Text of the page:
On the one hand, Jesus’ miracle could be reduced to a simple parlor trick. The wine invariably runs out at parties involving heavy drinking, especially parties that go on for days like wedding receptions in Jesus’ time. Jesus likely knew this and could have easily had the water in the six stone water-jars replaced with good wine prior to the event. No one would have suspected since the jars were used for purification rituals and therefore not to be touched. So yes, Jesus’ miracle could easily be reduced to a little foresight and a clever trick. But on the other hand, his miracle is important for what it reveals about God, and not just his ability to do the impossible task of changing large quantities of water into wine. No, what the miracle reveals is the value God places on love and the celebration of love. In his three-year ministry, Jesus revealed a lot about who God is and how He operates but arguably his greatest revelation was that God is a God of love. Recall the words of 1 John, “whoever does not love does not know God, for God is love.” (4:8) Of course, this insight was written after Jesus meaning it was revealed in and through Jesus. Jesus never came out and said plainly, “God is love.” This aspect of God was revealed through the teachings and miracles and sacrifice of Jesus himself. John was using Jesus’ witness to make such a bold proclamation. But it is true, our God is a God of love who places a very high value on loving us and us loving each other. The miracle at Cana revealed this quite clearly. Wine can help loosen people up and encourage them to be more loving towards each other. It certainly isn’t the only means to loosen people up and encourage them to be loving towards each other. But it can help. Jesus was and is all about helping us to loosen up and love each other more. Jesus is also all about setting us free from restrictions. In loosening us up, wine has a way of setting us free, of being a means of escape. Of course, there’s also the price for such freedom with a hangover! But wine can give a brief means of freedom and Jesus was and is all about freedom. Everything in moderation though. Jesus didn’t give an endless supply of wine to the wedding party, just an extra six water-jars.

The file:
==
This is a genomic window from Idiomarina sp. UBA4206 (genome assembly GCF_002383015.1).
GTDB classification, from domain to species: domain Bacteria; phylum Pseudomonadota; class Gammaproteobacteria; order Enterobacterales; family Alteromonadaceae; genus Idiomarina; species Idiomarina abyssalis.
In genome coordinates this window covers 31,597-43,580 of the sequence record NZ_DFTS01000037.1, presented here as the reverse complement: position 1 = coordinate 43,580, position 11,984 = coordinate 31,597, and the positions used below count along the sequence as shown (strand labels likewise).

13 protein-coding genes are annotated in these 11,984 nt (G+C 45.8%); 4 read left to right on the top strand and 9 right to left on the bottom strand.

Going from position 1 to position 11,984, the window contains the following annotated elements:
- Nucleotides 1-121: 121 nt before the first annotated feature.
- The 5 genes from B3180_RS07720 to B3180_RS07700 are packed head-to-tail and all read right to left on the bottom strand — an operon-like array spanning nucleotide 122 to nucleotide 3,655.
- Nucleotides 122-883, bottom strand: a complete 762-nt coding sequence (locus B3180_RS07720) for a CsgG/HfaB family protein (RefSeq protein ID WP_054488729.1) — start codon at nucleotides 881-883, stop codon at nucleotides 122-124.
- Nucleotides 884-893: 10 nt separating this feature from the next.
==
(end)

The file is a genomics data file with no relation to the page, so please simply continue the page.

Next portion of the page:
God wants to set us free and love us and encourage us to love each other. The miracle at Cana revealed this to us. Jesus simply put into action what was conveyed by the prophets of old. Recall the words of the prophet Jeremiah who said, “The Lord appeared to him from far away. I have loved you with an everlasting love; therefore I have continued my faithfulness to you.” (31:3) Jeremiah knew the love of God and attested to it. God continuously and faithfully loved Jeremiah and he felt blessed with such love. David felt similarly blessed as he sang in his 136th psalm, “O give thanks to the God of heaven, for his steadfast love endures forever.” (vs. 26) God’s love wasn’t new with Jesus. We have known God’s love since this beginning of time. And we have known God’s love since the time when the Jesus of scripture existed. Recall the hope of the apostle Paul written to his congregation at Ephesus, “and that Christ may dwell in your hearts through faith, as you are being rooted and grounded in love. I pray that you may have the power to comprehend, with all the saints, what is the breadth and length and height and depth, and to know the love of Christ that surpasses knowledge, so that you may be filled with all the fullness of God.” (vs.17-19) 

Our God is a God of love, plain and simple. The prophets and apostles testified to it. Jesus most clearly revealed it to us in his teachings and miracles. Let us give thanks for his deep and abiding love and seek to share that love with each other and others. Thanks be to God!

In the name of the Father, Son, and Holy Spirit.